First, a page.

OLDER AMERICANS–BEAUTIFUL AND FRAGILE MINDS

by Mike Myers on June 3, 2015

Older Americans and particularly susceptible to closed head injuries in both falls and motor vehicle accidents.   A couple of factors contribute to this vulnerability.

A subdural hematoma develops when the tiny veins that run between the dura and surface of the brain (bridging veins) tear and leak blood. This is usually the result of a head injury.

A collection of blood then forms over the surface of the brain. In a chronic subdural collection, blood leaks from the veins slowly over time, or a fast hemorrhage is left to clear up on its own.

A subdural hematoma is more common in the elderly because of normal brain shrinkage that occurs with aging. This shrinkage stretches and weakens the bridging veins. These veins are more likely to break in the elderly, even after a minor head injury.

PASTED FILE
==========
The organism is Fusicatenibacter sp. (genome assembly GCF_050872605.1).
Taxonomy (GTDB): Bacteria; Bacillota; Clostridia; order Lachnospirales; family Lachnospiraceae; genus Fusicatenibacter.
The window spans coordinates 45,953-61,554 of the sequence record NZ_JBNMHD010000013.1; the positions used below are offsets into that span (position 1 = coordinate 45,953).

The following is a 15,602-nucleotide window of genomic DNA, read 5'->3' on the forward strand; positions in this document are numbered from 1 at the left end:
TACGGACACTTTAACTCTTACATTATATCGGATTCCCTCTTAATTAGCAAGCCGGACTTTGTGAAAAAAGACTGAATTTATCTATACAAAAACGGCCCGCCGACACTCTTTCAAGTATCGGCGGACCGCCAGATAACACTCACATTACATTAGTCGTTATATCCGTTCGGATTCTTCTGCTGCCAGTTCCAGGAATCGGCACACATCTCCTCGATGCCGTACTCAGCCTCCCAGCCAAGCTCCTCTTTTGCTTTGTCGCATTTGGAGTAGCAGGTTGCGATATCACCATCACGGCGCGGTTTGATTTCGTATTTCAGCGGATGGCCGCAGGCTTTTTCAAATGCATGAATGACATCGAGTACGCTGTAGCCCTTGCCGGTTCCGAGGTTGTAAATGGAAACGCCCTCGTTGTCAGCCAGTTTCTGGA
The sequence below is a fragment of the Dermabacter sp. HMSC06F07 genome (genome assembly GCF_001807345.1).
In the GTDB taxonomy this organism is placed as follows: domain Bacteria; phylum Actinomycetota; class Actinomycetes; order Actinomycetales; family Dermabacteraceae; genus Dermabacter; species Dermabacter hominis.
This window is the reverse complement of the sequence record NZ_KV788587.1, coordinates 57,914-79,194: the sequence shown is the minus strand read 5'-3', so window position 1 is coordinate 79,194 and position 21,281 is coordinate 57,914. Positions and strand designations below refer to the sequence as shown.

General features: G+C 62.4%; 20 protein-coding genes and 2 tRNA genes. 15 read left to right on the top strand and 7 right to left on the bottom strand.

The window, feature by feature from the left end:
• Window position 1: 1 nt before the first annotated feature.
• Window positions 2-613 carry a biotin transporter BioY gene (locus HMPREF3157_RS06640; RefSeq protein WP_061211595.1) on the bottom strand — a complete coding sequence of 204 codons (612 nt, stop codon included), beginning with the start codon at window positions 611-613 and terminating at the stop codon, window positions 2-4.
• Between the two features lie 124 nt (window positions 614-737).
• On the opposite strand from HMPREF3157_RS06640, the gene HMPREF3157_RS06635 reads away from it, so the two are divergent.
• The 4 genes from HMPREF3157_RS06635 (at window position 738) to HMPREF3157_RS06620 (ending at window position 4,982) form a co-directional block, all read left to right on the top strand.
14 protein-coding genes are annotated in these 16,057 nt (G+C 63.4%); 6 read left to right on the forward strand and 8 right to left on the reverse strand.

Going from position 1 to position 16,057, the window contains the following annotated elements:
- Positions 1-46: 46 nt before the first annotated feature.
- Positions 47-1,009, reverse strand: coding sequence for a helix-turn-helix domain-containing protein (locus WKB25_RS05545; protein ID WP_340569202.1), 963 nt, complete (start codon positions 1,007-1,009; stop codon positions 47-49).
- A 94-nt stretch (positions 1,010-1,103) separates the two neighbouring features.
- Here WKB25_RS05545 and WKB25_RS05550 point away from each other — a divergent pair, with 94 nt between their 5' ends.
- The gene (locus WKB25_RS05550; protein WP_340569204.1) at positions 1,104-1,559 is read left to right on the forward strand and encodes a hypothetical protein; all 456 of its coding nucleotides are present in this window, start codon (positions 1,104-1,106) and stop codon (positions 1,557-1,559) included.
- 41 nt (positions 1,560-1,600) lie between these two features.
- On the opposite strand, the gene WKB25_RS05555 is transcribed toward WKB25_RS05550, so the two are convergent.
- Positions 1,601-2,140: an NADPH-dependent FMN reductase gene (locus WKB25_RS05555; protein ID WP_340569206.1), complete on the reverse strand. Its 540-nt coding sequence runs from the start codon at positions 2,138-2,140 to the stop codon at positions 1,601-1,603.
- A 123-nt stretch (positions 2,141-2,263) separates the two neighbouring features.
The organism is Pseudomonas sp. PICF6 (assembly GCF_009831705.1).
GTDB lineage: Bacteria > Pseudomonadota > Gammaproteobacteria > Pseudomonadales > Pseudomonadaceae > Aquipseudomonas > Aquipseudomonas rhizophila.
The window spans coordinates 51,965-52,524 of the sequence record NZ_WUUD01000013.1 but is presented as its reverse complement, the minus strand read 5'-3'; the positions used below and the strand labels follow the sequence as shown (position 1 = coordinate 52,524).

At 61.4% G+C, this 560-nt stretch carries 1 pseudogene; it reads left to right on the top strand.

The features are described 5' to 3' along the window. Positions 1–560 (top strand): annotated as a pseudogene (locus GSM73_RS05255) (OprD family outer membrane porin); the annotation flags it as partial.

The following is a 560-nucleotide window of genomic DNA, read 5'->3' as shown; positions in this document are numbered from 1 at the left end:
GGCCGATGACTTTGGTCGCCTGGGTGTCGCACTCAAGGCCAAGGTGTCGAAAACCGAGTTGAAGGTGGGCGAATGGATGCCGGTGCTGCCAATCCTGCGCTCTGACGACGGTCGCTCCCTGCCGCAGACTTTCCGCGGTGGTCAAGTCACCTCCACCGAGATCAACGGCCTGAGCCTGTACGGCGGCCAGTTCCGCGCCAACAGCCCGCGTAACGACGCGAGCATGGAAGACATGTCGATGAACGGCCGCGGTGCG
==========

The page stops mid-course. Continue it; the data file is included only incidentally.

In addition, long-term use of aspirin, anti-inflammatory drugs such as ibuprofen, or blood thinning (anticoagulant) medication such as warfarin can increase both likelihood and severity of a subdural hematoma or other head injury.

An accident involving a celebrated older American took place this week.  Dr. John Nash, the Nobel Prize-winning mathematician whose struggle mental illness inspired the Academy Award-winning film “A Beautiful Mind” died in a two-car accident.

Dr. Nash and his wife, Alicia, 82, were in a taxi on the New Jersey Turnpike in Monroe Township around 4:30 p.m. when the driver lost control while veering from the left lane to the right and hit a guardrail and another car….  The couple were ejected from the cab and pronounced dead at the scene.

It’s really important that older Americans involved in accidents are thoroughly checked out and monitored.  Not just in terms of orthopedic injuries but also in terms of potential head injuries.

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